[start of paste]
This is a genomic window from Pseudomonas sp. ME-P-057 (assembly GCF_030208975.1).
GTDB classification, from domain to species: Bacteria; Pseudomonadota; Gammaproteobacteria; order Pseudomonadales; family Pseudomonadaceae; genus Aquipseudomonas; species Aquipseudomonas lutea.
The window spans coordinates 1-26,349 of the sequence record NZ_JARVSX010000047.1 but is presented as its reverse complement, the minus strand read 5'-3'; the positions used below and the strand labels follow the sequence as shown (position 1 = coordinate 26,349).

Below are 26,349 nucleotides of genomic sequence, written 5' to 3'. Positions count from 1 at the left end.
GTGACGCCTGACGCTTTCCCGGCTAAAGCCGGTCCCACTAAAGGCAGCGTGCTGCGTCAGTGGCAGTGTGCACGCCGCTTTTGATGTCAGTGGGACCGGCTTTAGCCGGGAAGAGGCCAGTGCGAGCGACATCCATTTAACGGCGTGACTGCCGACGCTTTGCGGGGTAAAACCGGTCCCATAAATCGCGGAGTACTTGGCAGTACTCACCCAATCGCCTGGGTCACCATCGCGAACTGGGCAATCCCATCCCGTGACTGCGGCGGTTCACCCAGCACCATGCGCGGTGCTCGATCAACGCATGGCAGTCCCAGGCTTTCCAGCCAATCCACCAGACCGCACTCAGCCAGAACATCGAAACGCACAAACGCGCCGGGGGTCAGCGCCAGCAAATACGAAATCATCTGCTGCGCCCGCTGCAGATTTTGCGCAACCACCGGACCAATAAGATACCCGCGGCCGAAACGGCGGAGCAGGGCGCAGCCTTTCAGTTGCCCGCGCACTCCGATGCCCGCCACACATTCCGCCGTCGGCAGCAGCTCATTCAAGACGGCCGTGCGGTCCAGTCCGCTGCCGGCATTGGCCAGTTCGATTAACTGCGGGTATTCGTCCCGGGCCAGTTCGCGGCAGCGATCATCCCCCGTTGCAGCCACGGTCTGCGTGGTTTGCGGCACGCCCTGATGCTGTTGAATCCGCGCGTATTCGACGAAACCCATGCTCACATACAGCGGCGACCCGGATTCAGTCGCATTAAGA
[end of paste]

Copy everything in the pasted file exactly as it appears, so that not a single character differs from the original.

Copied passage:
This is a genomic window from Pseudomonas sp. ME-P-057 (assembly GCF_030208975.1).
GTDB classification, from domain to species: Bacteria; Pseudomonadota; Gammaproteobacteria; order Pseudomonadales; family Pseudomonadaceae; genus Aquipseudomonas; species Aquipseudomonas lutea.
The window spans coordinates 1-26,349 of the sequence record NZ_JARVSX010000047.1 but is presented as its reverse complement, the minus strand read 5'-3'; the positions used below and the strand labels follow the sequence as shown (position 1 = coordinate 26,349).

Below are 26,349 nucleotides of genomic sequence, written 5' to 3'. Positions count from 1 at the left end.
GTGACGCCTGACGCTTTCCCGGCTAAAGCCGGTCCCACTAAAGGCAGCGTGCTGCGTCAGTGGCAGTGTGCACGCCGCTTTTGATGTCAGTGGGACCGGCTTTAGCCGGGAAGAGGCCAGTGCGAGCGACATCCATTTAACGGCGTGACTGCCGACGCTTTGCGGGGTAAAACCGGTCCCATAAATCGCGGAGTACTTGGCAGTACTCACCCAATCGCCTGGGTCACCATCGCGAACTGGGCAATCCCATCCCGTGACTGCGGCGGTTCACCCAGCACCATGCGCGGTGCTCGATCAACGCATGGCAGTCCCAGGCTTTCCAGCCAATCCACCAGACCGCACTCAGCCAGAACATCGAAACGCACAAACGCGCCGGGGGTCAGCGCCAGCAAATACGAAATCATCTGCTGCGCCCGCTGCAGATTTTGCGCAACCACCGGACCAATAAGATACCCGCGGCCGAAACGGCGGAGCAGGGCGCAGCCTTTCAGTTGCCCGCGCACTCCGATGCCCGCCACACATTCCGCCGTCGGCAGCAGCTCATTCAAGACGGCCGTGCGGTCCAGTCCGCTGCCGGCATTGGCCAGTTCGATTAACTGCGGGTATTCGTCCCGGGCCAGTTCGCGGCAGCGATCATCCCCCGTTGCAGCCACGGTCTGCGTGGTTTGCGGCACGCCCTGATGCTGTTGAATCCGCGCGTATTCGACGAAACCCATGCTCACATACAGCGGCGACCCGGATTCAGTCGCATTAAGA